Is there a different kind of populism inside the Shinawatra brand : Aisiasentinel oped piece seems to agree, arguing that the comparison between Thaksin and younger sister Yingluck achievements may be aimed at different groups of Thai people.
In Thailand, the term ‘populism’ does not yet have the negative connotations it has earned in Latin America and Europe, but the trend is in that direction. That was the message of a seminar entitled ‘Rethinking Populist Policy: From Thaksin to Yingluck’, held on 30 May at the Thailand Development Research Institute in Bangkok.
Under the Pheu Thai government of Prime Minister Yingluck Shinawatra, in office since September 2011, the form of populism implemented is different from that of her older brother, Thaksin Shinawatra, who was elected premier in 2001 and who was deposed by a military coup in 2006. Thaksin’s policies, such as the 30 baht health card scheme and the One-Tambon-One-Product entrepreneurship program, distributed benefits relatively broadly to low income Thai people.
Yingluck’s government, on the other hand, has enacted new policies that redistribute wealth from taxpayers to narrow, special interest groups and not to the poor. Prime examples are the first-car buyers’ subsidy and an expanded rice pledging scheme. This change has occurred even though Thaksin still reportedly directs Pheu Thai policy remotely from his exile in Dubai.
The beneficiaries of the ‘first-car’ buyer subsidy are not the poor, who have no chance of purchasing a new car, but upper income groups. The scheme is widely abused, with wealthy new car buyers using proxy ‘first-car’ buyers to obtain the subsidy for themselves.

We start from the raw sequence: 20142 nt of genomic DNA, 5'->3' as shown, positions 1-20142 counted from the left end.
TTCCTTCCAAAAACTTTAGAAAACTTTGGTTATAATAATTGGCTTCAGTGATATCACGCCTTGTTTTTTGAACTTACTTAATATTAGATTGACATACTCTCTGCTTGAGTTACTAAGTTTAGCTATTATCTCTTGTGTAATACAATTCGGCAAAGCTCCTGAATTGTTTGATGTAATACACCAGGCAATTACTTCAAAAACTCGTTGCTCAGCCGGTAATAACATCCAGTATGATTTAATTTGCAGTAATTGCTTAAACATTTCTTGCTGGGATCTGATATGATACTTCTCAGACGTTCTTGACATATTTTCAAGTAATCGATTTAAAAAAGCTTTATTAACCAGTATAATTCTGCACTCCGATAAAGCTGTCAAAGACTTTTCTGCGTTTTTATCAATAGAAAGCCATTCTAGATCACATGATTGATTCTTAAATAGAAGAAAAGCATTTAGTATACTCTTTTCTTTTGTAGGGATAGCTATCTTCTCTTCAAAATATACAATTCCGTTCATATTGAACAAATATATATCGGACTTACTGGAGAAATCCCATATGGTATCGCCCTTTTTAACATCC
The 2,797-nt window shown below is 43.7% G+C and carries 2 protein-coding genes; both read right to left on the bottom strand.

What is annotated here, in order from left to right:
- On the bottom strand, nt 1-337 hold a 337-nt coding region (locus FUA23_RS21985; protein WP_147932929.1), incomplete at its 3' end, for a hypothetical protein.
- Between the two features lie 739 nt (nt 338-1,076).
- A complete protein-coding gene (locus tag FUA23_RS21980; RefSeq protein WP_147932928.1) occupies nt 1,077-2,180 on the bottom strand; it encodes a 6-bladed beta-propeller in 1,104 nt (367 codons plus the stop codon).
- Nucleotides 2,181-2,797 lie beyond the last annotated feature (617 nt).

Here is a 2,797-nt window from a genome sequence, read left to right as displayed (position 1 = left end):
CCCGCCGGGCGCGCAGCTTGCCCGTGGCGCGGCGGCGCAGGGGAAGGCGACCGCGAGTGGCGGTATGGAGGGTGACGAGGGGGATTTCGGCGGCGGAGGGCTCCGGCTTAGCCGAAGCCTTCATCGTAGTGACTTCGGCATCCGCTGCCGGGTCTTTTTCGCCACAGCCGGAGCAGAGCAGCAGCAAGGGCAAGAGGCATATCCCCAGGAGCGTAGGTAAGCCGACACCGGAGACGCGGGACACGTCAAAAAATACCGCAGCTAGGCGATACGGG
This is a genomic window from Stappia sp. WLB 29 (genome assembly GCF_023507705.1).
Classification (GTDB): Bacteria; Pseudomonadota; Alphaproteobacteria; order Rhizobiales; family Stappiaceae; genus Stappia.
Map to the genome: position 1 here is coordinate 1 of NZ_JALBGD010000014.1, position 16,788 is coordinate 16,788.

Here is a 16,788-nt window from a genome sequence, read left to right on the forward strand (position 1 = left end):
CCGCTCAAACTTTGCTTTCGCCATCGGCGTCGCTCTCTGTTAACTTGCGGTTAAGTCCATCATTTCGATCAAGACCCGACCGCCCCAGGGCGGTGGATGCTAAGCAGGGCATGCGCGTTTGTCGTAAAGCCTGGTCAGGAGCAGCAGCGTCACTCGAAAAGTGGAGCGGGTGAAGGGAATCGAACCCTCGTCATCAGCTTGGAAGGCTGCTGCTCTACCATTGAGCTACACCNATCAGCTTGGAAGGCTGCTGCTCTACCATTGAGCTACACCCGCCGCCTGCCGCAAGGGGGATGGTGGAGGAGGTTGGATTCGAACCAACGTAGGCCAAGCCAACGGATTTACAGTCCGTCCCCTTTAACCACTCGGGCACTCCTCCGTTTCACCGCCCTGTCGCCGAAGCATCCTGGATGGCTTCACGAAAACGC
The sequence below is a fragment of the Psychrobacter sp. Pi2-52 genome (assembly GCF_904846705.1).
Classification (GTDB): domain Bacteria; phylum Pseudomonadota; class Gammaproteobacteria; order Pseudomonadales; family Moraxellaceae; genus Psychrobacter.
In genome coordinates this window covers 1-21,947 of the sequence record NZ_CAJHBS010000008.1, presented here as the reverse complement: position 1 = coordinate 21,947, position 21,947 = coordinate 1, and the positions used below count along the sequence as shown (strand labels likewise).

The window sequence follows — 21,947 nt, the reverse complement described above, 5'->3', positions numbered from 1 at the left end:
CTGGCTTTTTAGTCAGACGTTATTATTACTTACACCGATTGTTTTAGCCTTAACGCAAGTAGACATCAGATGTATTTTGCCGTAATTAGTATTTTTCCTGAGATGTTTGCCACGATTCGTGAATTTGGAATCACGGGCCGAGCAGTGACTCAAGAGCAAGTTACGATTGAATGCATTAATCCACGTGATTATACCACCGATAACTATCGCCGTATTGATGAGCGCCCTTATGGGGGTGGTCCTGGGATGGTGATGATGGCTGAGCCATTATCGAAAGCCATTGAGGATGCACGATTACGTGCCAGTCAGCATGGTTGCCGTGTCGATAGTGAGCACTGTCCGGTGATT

Chinese vote 14 Thai tourism favourites
The 2017 People’s Choice Awards Thailand were based on 3.7 million votes cast during a two-week period.
Thai baht hits new record high in two years
The Thai baht is one of the best-performing currencies in the region this year, rising about 5% against the dollar.
We’ll Live to 100, but Can We Afford It?
As the quality of healthcare has increased during the past century, so too have global life expectancies – but new generations will pay a high price for living longer.
The world’s six largest pension systems will have a joint shortfall of $224 trillion by 2050, imperiling the incomes of future generations and setting the industrialized world up for the biggest pension crisis in history. (more…)
Thailand Ecommerce Market: Shooting For Success
At present, the Thai ecommerce market is valued at USD 3.5 billion. According to a Google Temasek study, Thailand’s e-commerce...
Aspire Set to Become First SME Neobank in Southeast Asia with US$32.5 Million Raise
The recent financing has been led by Mass-Mutual Ventures Southeast Asia with participation from Silicon Valley’s Arc Labs and existing...
How is Thailand Bringing Technology to the Table?
In Asia, a country like Thailand has taken the initiative to implement agricultural biotechnology in its industry. The country has...